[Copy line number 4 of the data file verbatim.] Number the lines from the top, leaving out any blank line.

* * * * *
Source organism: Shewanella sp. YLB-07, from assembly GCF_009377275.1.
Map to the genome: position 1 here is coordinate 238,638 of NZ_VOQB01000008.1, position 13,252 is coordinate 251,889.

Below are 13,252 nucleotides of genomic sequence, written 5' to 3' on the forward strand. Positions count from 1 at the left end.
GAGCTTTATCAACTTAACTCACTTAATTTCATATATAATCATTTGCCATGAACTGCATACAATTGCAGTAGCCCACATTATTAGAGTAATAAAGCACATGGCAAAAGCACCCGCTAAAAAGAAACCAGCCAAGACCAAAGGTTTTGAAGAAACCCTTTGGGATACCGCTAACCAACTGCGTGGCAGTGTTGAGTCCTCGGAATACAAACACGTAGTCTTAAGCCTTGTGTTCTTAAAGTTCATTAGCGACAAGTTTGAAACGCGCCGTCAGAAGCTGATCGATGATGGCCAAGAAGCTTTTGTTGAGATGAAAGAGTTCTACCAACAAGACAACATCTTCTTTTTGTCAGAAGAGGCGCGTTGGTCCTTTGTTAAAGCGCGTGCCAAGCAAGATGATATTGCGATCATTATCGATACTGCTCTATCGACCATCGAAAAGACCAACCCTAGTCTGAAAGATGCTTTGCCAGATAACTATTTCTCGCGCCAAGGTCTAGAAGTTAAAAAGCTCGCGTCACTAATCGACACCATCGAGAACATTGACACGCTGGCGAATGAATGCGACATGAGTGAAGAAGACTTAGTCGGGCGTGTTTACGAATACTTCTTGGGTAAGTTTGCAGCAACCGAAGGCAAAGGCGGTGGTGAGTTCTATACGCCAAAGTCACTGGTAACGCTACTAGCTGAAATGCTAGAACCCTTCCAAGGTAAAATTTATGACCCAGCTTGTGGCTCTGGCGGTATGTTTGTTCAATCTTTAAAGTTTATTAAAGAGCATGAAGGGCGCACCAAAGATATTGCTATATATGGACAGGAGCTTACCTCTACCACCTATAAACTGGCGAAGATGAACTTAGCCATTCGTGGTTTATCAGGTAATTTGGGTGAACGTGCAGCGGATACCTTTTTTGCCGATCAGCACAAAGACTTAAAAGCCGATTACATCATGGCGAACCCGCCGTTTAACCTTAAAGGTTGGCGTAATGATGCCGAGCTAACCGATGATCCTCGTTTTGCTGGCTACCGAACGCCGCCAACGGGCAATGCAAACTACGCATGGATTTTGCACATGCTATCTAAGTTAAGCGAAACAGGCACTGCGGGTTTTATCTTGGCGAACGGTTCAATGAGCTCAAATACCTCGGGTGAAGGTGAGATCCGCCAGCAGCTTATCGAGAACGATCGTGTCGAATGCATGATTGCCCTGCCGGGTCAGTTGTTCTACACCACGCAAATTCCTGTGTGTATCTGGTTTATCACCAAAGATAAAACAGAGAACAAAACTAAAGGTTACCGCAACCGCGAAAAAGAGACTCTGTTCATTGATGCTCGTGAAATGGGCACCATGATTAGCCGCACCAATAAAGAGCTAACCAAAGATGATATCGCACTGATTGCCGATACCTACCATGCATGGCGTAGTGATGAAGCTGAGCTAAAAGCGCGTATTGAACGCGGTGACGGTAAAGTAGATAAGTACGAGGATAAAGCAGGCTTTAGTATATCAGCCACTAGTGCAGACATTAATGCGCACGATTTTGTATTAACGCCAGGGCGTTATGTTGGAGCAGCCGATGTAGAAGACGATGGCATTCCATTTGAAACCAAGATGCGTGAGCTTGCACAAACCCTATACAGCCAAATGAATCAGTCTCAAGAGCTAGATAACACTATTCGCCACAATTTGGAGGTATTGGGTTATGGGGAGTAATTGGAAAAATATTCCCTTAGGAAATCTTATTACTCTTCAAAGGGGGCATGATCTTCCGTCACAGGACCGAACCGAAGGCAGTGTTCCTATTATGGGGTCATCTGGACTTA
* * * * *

GAGCTTTATCAACTTAACTCACTTAATTTCATATATAATCATTTGCCATGAACTGCATACAATTGCAGTAGCCCACATTATTAGAGTAATAAAGCACATGGCAAAAGCACCCGCTAAAAAGAAACCAGCCAAGACCAAAGGTTTTGAAGAAACCCTTTGGGATACCGCTAACCAACTGCGTGGCAGTGTTGAGTCCTCGGAATACAAACACGTAGTCTTAAGCCTTGTGTTCTTAAAGTTCATTAGCGACAAGTTTGAAACGCGCCGTCAGAAGCTGATCGATGATGGCCAAGAAGCTTTTGTTGAGATGAAAGAGTTCTACCAACAAGACAACATCTTCTTTTTGTCAGAAGAGGCGCGTTGGTCCTTTGTTAAAGCGCGTGCCAAGCAAGATGATATTGCGATCATTATCGATACTGCTCTATCGACCATCGAAAAGACCAACCCTAGTCTGAAAGATGCTTTGCCAGATAACTATTTCTCGCGCCAAGGTCTAGAAGTTAAAAAGCTCGCGTCACTAATCGACACCATCGAGAACATTGACACGCTGGCGAATGAATGCGACATGAGTGAAGAAGACTTAGTCGGGCGTGTTTACGAATACTTCTTGGGTAAGTTTGCAGCAACCGAAGGCAAAGGCGGTGGTGAGTTCTATACGCCAAAGTCACTGGTAACGCTACTAGCTGAAATGCTAGAACCCTTCCAAGGTAAAATTTATGACCCAGCTTGTGGCTCTGGCGGTATGTTTGTTCAATCTTTAAAGTTTATTAAAGAGCATGAAGGGCGCACCAAAGATATTGCTATATATGGACAGGAGCTTACCTCTACCACCTATAAACTGGCGAAGATGAACTTAGCCATTCGTGGTTTATCAGGTAATTTGGGTGAACGTGCAGCGGATACCTTTTTTGCCGATCAGCACAAAGACTTAAAAGCCGATTACATCATGGCGAACCCGCCGTTTAACCTTAAAGGTTGGCGTAATGATGCCGAGCTAACCGATGATCCTCGTTTTGCTGGCTACCGAACGCCGCCAACGGGCAATGCAAACTACGCATGGATTTTGCACATGCTATCTAAGTTAAGCGAAACAGGCACTGCGGGTTTTATCTTGGCGAACGGTTCAATGAGCTCAAATACCTCGGGTGAAGGTGAGATCCGCCAGCAGCTTATCGAGAACGATCGTGTCGAATGCATGATTGCCCTGCCGGGTCAGTTGTTCTACACCACGCAAATTCCTGTGTGTATCTGGTTTATCACCAAAGATAAAACAGAGAACAAAACTAAAGGTTACCGCAACCGCGAAAAAGAGACTCTGTTCATTGATGCTCGTGAAATGGGCACCATGATTAGCCGCACCAATAAAGAGCTAACCAAAGATGATATCGCACTGATTGCCGATACCTACCATGCATGGCGTAGTGATGAAGCTGAGCTAAAAGCGCGTATTGAACGCGGTGACGGTAAAGTAGATAAGTACGAGGATAAAGCAGGCTTTAGTATATCAGCCACTAGTGCAGACATTAATGCGCACGATTTTGTATTAACGCCAGGGCGTTATGTTGGAGCAGCCGATGTAGAAGACGATGGCATTCCATTTGAAACCAAGATGCGTGAGCTTGCACAAACCCTATACAGCCAAATGAATCAGTCTCAAGAGCTAGATAACACTATTCGCCACAATTTGGAGGTATTGGGTTATGGGGAGTAATTGGAAAAATATTCCCTTAGGAAATCTTATTACTCTTCAAAGGGGGCATGATCTTCCGTCACAGGACCGAACCGAAGGCAGTGTTCCTATTATGGGGTCATCTGGACTTA